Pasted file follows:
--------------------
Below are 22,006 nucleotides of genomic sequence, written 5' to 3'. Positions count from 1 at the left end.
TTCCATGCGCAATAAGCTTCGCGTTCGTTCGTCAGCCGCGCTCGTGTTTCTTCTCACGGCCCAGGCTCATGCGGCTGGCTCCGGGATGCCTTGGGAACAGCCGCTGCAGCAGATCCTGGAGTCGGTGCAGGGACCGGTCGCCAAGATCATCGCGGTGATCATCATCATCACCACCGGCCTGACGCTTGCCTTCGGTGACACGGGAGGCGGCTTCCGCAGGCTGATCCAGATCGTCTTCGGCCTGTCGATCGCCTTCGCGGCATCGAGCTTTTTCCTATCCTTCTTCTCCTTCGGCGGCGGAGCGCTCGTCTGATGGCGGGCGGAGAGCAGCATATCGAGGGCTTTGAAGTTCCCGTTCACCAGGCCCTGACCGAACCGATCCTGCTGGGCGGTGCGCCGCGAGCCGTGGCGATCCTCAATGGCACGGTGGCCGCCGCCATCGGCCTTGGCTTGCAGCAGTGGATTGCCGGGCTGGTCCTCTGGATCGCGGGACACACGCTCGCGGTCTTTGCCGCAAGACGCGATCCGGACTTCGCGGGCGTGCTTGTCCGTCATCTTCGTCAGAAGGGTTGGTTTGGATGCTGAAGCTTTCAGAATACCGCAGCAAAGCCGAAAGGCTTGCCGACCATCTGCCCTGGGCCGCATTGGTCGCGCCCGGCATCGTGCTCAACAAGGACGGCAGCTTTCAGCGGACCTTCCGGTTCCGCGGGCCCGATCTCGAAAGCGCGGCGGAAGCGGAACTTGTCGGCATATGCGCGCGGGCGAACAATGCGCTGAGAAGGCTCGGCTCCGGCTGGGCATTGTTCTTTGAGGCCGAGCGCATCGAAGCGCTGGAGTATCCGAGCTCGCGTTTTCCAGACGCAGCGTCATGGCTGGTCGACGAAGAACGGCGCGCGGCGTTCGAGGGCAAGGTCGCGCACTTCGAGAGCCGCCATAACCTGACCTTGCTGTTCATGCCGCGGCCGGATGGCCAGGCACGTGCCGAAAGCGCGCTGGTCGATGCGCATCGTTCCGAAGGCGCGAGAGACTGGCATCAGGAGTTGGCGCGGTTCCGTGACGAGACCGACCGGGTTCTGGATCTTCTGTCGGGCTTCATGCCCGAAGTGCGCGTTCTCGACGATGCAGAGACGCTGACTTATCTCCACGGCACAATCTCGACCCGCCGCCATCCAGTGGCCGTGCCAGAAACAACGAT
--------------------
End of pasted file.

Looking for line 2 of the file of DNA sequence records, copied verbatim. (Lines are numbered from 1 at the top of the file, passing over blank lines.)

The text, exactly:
TTCCATGCGCAATAAGCTTCGCGTTCGTTCGTCAGCCGCGCTCGTGTTTCTTCTCACGGCCCAGGCTCATGCGGCTGGCTCCGGGATGCCTTGGGAACAGCCGCTGCAGCAGATCCTGGAGTCGGTGCAGGGACCGGTCGCCAAGATCATCGCGGTGATCATCATCATCACCACCGGCCTGACGCTTGCCTTCGGTGACACGGGAGGCGGCTTCCGCAGGCTGATCCAGATCGTCTTCGGCCTGTCGATCGCCTTCGCGGCATCGAGCTTTTTCCTATCCTTCTTCTCCTTCGGCGGCGGAGCGCTCGTCTGATGGCGGGCGGAGAGCAGCATATCGAGGGCTTTGAAGTTCCCGTTCACCAGGCCCTGACCGAACCGATCCTGCTGGGCGGTGCGCCGCGAGCCGTGGCGATCCTCAATGGCACGGTGGCCGCCGCCATCGGCCTTGGCTTGCAGCAGTGGATTGCCGGGCTGGTCCTCTGGATCGCGGGACACACGCTCGCGGTCTTTGCCGCAAGACGCGATCCGGACTTCGCGGGCGTGCTTGTCCGTCATCTTCGTCAGAAGGGTTGGTTTGGATGCTGAAGCTTTCAGAATACCGCAGCAAAGCCGAAAGGCTTGCCGACCATCTGCCCTGGGCCGCATTGGTCGCGCCCGGCATCGTGCTCAACAAGGACGGCAGCTTTCAGCGGACCTTCCGGTTCCGCGGGCCCGATCTCGAAAGCGCGGCGGAAGCGGAACTTGTCGGCATATGCGCGCGGGCGAACAATGCGCTGAGAAGGCTCGGCTCCGGCTGGGCATTGTTCTTTGAGGCCGAGCGCATCGAAGCGCTGGAGTATCCGAGCTCGCGTTTTCCAGACGCAGCGTCATGGCTGGTCGACGAAGAACGGCGCGCGGCGTTCGAGGGCAAGGTCGCGCACTTCGAGAGCCGCCATAACCTGACCTTGCTGTTCATGCCGCGGCCGGATGGCCAGGCACGTGCCGAAAGCGCGCTGGTCGATGCGCATCGTTCCGAAGGCGCGAGAGACTGGCATCAGGAGTTGGCGCGGTTCCGTGACGAGACCGACCGGGTTCTGGATCTTCTGTCGGGCTTCATGCCCGAAGTGCGCGTTCTCGACGATGCAGAGACGCTGACTTATCTCCACGGCACAATCTCGACCCGCCGCCATCCAGTGGCCGTGCCAGAAACAACGAT